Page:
Wednesday, September 23, 2015

The Sugarland Express (1974)

This early Spielberg film is a rollicking, fast-paced road picture about a Texas couple who kidnap a policeman and force him to drive them across the state to reunite with their child, who has been taken out of their custody by the state. Goldie Hawn and William Atherton make the most of their rather one-dimensional characters, though at times it seems as though they are appearing in two different movies (with Hawn too frequently playing her part in broad caricature, while Atherton seems to be trying to get at something darker and more intense with his performance). Michael Sacks is effective enough if rather bland as the young officer forced to drive the pair across the state against his will, though his transformation at the end, sympathizing with the outlaws and betraying his duties to the law by alerting his abductors to a potential police ambush, is handled too abruptly and without any real explanation as to why he (or the audience) should care so much about these two. Ben Johnson gives the film's strongest performance, as the weary old lawman leading the difficult pursuit to bring the couple to justice.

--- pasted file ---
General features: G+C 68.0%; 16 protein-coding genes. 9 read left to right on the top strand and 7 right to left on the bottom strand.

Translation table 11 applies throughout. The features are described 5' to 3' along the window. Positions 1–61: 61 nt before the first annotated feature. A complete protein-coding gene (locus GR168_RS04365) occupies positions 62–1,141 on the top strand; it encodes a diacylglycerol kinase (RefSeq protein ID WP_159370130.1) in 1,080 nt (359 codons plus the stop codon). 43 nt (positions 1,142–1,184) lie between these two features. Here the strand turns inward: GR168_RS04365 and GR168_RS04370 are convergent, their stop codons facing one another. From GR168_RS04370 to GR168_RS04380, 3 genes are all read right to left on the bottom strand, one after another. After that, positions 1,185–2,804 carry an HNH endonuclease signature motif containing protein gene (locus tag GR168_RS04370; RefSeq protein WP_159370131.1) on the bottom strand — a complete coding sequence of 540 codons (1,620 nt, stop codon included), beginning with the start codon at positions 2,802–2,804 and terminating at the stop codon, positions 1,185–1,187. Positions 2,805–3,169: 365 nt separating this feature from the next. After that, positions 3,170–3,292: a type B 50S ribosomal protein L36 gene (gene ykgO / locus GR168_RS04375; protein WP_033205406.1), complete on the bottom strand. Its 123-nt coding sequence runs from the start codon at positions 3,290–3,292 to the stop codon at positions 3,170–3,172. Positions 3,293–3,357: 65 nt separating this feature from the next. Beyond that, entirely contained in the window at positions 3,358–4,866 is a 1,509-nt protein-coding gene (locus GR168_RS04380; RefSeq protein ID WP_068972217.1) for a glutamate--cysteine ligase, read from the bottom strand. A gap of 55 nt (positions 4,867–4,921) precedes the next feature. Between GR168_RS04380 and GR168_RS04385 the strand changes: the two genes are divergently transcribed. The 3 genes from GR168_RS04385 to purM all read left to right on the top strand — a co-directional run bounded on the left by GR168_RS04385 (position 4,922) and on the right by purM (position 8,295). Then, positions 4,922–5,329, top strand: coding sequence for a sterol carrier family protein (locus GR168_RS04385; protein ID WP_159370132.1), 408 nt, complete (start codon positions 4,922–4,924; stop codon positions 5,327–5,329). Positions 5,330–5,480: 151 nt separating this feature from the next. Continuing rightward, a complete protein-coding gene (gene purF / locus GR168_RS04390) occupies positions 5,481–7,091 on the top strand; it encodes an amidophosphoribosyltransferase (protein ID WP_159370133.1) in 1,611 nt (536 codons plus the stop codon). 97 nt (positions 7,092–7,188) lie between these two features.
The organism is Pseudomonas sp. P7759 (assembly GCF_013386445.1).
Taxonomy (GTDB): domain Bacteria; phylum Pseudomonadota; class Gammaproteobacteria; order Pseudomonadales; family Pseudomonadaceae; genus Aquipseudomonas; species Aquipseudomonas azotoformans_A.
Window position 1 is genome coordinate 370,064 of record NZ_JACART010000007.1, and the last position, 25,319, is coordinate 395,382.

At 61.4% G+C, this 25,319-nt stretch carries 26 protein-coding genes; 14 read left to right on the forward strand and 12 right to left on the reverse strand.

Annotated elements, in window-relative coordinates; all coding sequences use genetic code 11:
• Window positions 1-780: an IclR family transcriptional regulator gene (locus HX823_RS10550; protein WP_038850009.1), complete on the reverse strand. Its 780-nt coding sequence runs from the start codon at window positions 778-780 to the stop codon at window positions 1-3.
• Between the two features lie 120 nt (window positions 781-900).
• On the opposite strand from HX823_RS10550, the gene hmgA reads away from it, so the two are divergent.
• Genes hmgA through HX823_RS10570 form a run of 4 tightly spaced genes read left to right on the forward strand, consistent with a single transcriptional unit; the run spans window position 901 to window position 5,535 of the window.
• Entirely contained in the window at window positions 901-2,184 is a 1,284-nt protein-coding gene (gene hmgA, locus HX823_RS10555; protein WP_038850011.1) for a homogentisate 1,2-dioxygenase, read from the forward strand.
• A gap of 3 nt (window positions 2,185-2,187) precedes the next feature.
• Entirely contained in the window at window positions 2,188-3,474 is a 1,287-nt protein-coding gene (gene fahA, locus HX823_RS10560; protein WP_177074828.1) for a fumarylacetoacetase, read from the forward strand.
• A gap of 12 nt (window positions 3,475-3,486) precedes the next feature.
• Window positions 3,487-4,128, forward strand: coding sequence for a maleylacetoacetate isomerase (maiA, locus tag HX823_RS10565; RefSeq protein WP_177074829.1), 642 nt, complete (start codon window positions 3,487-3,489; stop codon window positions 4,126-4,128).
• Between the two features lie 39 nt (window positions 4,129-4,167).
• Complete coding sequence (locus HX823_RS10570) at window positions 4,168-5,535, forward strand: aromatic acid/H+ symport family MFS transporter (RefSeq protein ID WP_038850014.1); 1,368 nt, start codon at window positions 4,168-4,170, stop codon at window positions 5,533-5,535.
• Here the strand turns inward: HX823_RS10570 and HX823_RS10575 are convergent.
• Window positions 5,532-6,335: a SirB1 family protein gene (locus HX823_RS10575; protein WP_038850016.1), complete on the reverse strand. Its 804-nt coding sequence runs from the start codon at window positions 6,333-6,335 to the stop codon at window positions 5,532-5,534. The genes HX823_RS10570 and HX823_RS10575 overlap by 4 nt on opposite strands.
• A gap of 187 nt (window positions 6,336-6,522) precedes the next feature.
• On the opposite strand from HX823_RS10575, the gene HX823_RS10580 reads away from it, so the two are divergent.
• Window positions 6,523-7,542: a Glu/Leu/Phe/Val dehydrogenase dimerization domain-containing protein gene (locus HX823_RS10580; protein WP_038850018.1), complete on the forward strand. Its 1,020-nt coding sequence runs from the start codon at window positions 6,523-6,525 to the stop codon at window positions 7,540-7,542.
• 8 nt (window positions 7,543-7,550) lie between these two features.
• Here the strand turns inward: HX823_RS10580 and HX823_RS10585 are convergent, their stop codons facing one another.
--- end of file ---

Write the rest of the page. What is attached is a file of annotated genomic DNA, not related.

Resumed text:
Overall, it's a skillfully-made debut theatrical feature from Spielberg, who proves himself especially effective in his handling of the large-scale, high-speed car chases (recalling his celebrated work on DUEL a few years earlier), though the pacing frequently lags between these set pieces, bogged down by heavy-handed commentary on gun violence, police corruption, and the nature of celebrity in America. It's not that these points aren't relevant to the events in the film, but Spielberg's handling of them is too self-conscious and telegraphed to be really effective. Coming between his brilliant early work on DUEL, and his first full-fledged masterpiece, JAWS, the following year, THE SUGARLAND EXPRESS perhaps can't help but feel like a minor effort in Spielberg's filmography.

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